“It’s not that,” Ephanie said with a smile. “Locke’s a wood elf and Lang was a frontier adventurer. I figure they have less need. Plus, you and Elwick tend to stick together, so giving it to one of you has a better chance of aiding both.”

“Oh. Well. I guess that makes sense.”

“If it makes you feel better,” Merry said sardonically, “I’m just as helpless in the woods as you are. I was heading into the Golden Sea. The total number of trees there is between zero and one, depending on whether the World Tree is a real thing.”

“It is,” said Prin, “but it’s in the Deep Wild, not the Golden Sea.”

“Well, I guess the knife-ear would know.”

“Whoah,” Casey said, frowning. “Let’s not with the racial slurs, okay?”

“There are regulations about that,” Ephanie added.

“Don’t say that to a plains elf unless you want a tomahawk up your ass,” Principia said, grinning back at them, “but I’m not much bothered by it. Usually when someone insults me, it’s a lot worse and a lot more deserved. That’s just friendly joshing as far as I’m concerned.”

“Do they actually do that with tomahawks?” Merry asked curiously. “Up the ass?”

“Yes,” Principia said solemnly. “Then they scalp you and do a rain dance around their teepees while the squaws make wampum—”

“All right, all right, I was just asking! No need to be a bitch about it.”

“Gendered insults,” Ephanie said mildly. “Also addressed in regulations.”

“There are no regulations in the woods, Avelea.”

“…that’s so wrong I’m actually at a loss how to begin responding to it.”

“Point to Lang, then,” Principia said cheerfully, coming to a sudden stop and then changing course, heading into the trees to their right. “C’mere, there’s fresh water up ahead. It’s nearing noon and we’re a ways off from our search zone yet. Good time to break for rations before we’re in potentially hazardous territory.”

“I don’t hear any water,” Casey said, though she followed Prin without hesitation.

“You also don’t have ears as long as your foot,” Farah said with a smile.

“Yes, okay, fine. Well, the good news is, that’s not the dumbest thing I’ve ever said.”

“Today, even.”

“Oh, up yours.”

They reached a small stream within minutes, but Principia led them onward along its banks until they came to a flat slab of well-worn rock extending partially over it. There was a ring of blackened stones arranged in its center, with fallen logs encircling it as obvious seats; the evidence of a fire wasn’t recent, but hadn’t been there long enough to have been completely washed away by the region’s persistent rains. This was clearly a popular campsite.

The five Legionnaires were in good shape for hiking, but it was still with groans of relief that they seated themselves. They had well-stuffed belt pouches rather than backpacks, so there wasn’t reason to put down their supplies, but this was the first opportunity they’d enjoyed in several hours to set aside their lances. Farah removed her shield, but the others left theirs slung on their backs.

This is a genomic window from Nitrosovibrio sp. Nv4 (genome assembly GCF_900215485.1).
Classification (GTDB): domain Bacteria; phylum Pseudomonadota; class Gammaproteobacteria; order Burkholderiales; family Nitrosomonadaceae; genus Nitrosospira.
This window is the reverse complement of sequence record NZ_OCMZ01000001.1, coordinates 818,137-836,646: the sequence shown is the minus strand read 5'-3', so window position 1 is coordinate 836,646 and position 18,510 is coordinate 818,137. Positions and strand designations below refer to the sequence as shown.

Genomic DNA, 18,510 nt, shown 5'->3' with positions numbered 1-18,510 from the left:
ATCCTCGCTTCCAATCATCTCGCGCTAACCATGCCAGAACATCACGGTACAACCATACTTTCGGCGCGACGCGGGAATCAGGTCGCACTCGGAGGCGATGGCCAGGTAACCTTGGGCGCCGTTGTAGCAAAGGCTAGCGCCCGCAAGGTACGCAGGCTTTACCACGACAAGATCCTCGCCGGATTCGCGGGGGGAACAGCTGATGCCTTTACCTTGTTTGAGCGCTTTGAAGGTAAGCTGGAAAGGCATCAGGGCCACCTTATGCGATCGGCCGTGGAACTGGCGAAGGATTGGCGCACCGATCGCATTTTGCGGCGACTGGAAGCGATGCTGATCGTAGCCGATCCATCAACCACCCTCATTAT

While they chewed dried meat, Casey picked out a small runed charm from her pouch, turning it over in her hand and studying the markings. “This is it, right? The tracking thinger?”

“Yup,” Principia said, idly scanning their surroundings. There was not much to see except trees; the cheerful sound of birdsong and the rushing of the stream below made it a remarkably pleasant place for lunch.

“It’s about noon,” Casey murmured, looking up at the sky through the gap in the trees around them. “Captain Dijanerad said she’d be sending someone out after us as soon as she cleared up the mess with our orders…”

“The captain is not going to rescue us,” Principia said quietly. “We’re on our own out here, ladies.”

“How hard can it be?” Farah asked, frowning. “I mean… Avelea was right, this mission is nonsense. Surely someone in command will see that.”

“That is exactly the problem,” Principia said with a sigh. “It’s blatant nonsense, which means it should, in theory, be simple enough to get it scrubbed out through the chain of command. Therefore, the captain will do that, and run into whatever roadblock Syrinx put up to stop her from succeeding. Because Syrinx is definitely clever enough to do that. The mission is a trap for us; the foolish nature of it is a bait-and-switch trick aimed at the captain.”

“She’s always backed us up before,” Merry pointed out.

“Shahdi Dijanerad is a solid woman and a good soldier,” Principia said. “If we were going into a battle, I’d be glad to do it under her command. But when it comes to shady maneuvering, she just doesn’t have the right mindset to take on Syrinx. I’m just hoping whatever the Bishop’s doing back there is only designed to slow her, not to get her in actual trouble.”

“Again,” said Merry, “she managed before…”